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What are the different types of curtains?

When it comes to curtains, you have an enormous amount of choice. Over the years, designers have developed a wide variety of styles to suit practically any setting.

In this blog, we are going to take a look at the unique features of popular types of curtains and accessories, explaining the characteristics of each in detail.

Box Pleated Curtains

Box pleated curtains are a particular type of pleated curtain where the pleats (folds of material at the top of the curtain) take on a box-like shape.

Typically, this type of curtain creates a rectangular pleat shape near the rail. As the material folds around the stitch, it squares off at the sides, giving the impression that there is a box-like supporting structure behind. It is a great way to instantly add more volume in your drapes and to help your rooms look plusher.

Box pleats are an elegant style choice that works well with practically any style of fabric. This type of tuck is particularly prevalent in contemporary homes, but it works well in traditional interiors too.

Cased Heading Curtains

Most curtain designs use hooks of some description to attach the drape fabric to a pole that runs above the interior window frame. Cased heading curtains, however, are a particular type of drape in which the material itself wraps around the pole. This design also goes by names like “rod pocket” and “slot top” which both go some way to convey the basic concept. The curtain fabric wraps around the rail, negating the need for hooks or other inserts.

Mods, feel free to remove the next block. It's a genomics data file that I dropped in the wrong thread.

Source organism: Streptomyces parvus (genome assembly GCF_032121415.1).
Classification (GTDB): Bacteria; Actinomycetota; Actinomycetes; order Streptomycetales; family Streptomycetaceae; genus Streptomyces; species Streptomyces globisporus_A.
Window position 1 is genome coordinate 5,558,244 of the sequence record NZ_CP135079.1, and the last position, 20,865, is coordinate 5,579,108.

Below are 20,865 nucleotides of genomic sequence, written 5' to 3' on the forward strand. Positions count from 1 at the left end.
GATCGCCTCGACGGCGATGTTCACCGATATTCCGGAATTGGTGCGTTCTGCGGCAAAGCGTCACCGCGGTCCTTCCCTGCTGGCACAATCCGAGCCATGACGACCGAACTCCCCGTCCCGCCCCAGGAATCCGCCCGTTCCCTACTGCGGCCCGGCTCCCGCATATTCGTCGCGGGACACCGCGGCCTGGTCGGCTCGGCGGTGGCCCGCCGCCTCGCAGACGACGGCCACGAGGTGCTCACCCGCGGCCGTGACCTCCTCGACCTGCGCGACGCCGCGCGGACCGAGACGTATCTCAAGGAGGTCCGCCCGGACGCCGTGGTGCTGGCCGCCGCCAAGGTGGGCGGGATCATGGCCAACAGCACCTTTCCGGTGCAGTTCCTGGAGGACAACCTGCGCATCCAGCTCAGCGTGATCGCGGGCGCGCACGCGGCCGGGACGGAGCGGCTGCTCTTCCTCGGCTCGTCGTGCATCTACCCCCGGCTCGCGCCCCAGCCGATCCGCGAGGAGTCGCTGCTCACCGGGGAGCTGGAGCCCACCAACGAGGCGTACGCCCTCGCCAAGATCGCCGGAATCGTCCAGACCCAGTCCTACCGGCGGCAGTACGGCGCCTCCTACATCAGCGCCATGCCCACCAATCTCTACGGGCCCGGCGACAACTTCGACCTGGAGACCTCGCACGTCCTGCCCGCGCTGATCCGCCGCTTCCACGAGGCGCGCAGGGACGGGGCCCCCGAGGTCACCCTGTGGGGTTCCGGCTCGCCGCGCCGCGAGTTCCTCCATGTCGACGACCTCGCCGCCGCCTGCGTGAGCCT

The top section of these curtains is called the head. It is a piece of fabric stitched onto the primary curtain material with a central hole running along its length through which you slot the pole. Because these curtains do not use runners or hooks, they are at higher risk of breaking. People, therefore, usually only use them in rooms where the curtains stay closed most of the time.

Pinch Pleated Curtains

Pinch pleated curtains are a type of drape that uses a series of stitches to bring many layers of fabric into a tightly knitted bunch at the top. A row of stitches also separates the header section from the rest of the drape body, which hangs in ruffles typically to the floor. It is one of the most popular curtain styles, complementing a variety of interiors, including both formal and relaxed rooms.

Eyelet Curtains

Over the years, designers have come up with different types of curtains that interface with poles in different ways. Eyelet curtains are an excellent example of this. They feature one of the newest types of curtain tops: metal O-rings stitched into the curtain fabric itself.

The way these drapes work is simple. The O-ring eyelets or “ring tops,” slide over the pole, holding the curtain in place, allowing designers to make curtains from single sheets of fabric, instead of attaching a header afterwards. This type of drape is ideal in contemporary accommodation or for anyone on a budget.